Crypto News- In its latest revelation, Nasdaq, the stock exchange giant, has laid bare the unsettling truth about global financial crime in its comprehensive “Global Financial Crime Report.” Notably absent from the report were any references to Bitcoin (BTC) and other cryptocurrencies, leaving many to reinforce the age-old belief that cash, or fiat currency, reigns supreme in the realm of facilitating criminal activities.
Global Financial System Sees 3.1 Trillion Dollars Illicit Funds Flow in 2023, Nasdaq Reports
The report serves as a stark reminder that financial crime persists as a pervasive and formidable challenge, amounting to a “multi-trillion-dollar problem.” Nasdaq’s estimate for 2023 indicates a staggering $3.1 trillion in illicit funds coursing through the veins of the global financial system. Money laundering emerged as the primary enabler, fueling a host of criminal activities, including human and drug trafficking, as well as terrorist financing.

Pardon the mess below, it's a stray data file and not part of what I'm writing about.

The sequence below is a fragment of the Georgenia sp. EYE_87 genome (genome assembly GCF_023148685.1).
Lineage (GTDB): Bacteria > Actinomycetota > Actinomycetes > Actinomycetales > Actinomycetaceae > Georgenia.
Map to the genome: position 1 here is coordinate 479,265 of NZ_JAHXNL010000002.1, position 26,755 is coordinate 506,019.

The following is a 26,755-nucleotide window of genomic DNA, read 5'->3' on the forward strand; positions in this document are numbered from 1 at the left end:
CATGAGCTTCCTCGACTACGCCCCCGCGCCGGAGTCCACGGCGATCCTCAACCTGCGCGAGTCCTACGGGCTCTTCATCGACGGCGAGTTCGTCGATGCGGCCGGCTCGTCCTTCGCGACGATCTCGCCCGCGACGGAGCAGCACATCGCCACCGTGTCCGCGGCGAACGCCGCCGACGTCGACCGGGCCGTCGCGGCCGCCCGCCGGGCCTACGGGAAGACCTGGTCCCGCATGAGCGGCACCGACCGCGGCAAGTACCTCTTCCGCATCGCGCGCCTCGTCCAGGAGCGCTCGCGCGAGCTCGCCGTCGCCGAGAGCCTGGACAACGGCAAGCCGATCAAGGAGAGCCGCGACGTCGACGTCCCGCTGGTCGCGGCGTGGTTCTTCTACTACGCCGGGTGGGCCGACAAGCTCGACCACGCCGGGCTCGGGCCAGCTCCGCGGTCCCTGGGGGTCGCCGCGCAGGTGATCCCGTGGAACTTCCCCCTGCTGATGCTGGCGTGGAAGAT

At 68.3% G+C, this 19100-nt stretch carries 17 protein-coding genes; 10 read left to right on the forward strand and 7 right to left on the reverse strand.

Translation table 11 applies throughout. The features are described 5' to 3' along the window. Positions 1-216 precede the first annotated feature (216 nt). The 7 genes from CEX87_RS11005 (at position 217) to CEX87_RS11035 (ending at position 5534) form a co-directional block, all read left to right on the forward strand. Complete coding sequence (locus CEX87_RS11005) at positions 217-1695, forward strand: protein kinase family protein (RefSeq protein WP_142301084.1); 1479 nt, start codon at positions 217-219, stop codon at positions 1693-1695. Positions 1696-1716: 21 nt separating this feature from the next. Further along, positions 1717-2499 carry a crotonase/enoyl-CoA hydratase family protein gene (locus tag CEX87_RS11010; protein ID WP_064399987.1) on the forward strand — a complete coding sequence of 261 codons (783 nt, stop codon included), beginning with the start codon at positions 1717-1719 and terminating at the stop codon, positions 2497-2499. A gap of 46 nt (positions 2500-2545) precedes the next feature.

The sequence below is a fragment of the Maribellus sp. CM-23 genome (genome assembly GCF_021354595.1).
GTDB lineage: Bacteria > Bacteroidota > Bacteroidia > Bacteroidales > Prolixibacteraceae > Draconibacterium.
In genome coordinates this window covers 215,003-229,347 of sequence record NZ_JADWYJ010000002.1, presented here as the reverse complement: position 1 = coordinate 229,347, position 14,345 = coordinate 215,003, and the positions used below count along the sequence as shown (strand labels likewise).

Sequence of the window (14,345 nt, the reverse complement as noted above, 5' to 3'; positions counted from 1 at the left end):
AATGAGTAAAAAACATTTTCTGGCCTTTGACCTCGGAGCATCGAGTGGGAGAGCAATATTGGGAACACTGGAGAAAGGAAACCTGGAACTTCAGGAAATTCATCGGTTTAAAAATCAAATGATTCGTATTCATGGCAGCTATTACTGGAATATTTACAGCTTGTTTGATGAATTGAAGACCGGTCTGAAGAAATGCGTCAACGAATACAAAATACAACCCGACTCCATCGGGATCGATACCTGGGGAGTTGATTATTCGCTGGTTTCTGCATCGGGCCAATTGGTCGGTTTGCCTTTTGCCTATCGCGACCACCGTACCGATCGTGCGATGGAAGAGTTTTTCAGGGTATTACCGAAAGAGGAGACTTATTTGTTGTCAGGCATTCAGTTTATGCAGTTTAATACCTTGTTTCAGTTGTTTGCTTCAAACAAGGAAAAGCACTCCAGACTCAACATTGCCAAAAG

Within this ocean of illicit funds, Nasdaq’s discerning eye identified $782.9 billion linked to drug trafficking, while human trafficking accounted for $346.7 billion. Shockingly, the report uncovered $11.5 billion earmarked for terrorist financing. Fraud scams and bank fraud schemes collectively devoured $485.6 billion in 2023.
Tether CEO Urges Collaboration as Nasdaq Exposes Global Financial Crime Wave
Nasdaq’s Chair and CEO, Adena Friedman, underscored the enduring commitment of financial institutions in combating fraud. Friedman emphasized the collective responsibility shared by individuals, companies, industries, technologies, and governments to address the intricate challenge of financial crime. She acknowledged that no solitary entity can resolve this complex issue in isolation.
In response to the report, Tether CEO Paolo Ardoino expressed deep concern about the multitrillion-dollar financial crime epidemic. Ardoino echoed the sentiment of multilateral cooperation as the key to success in thwarting illicit activities. Tether, he affirmed, is actively collaborating with law enforcement globally to freeze addresses and wallets associated with criminal activities. Ardoino urged legacy institutions to follow suit.
Interestingly, the Nasdaq report did not make any references to Bitcoin, cryptocurrencies, or stablecoins. Gabor Gurbacs, Director of Digital Assets Strategy at VanEck, seized upon this omission, pointing the finger at banks and institutions as the “main conduit” for criminal activities. It remains a critical call to action for the entire financial ecosystem to unite in the fight against financial crime, as Nasdaq’s report serves as both a wake-up call and a rallying cry for global cooperation.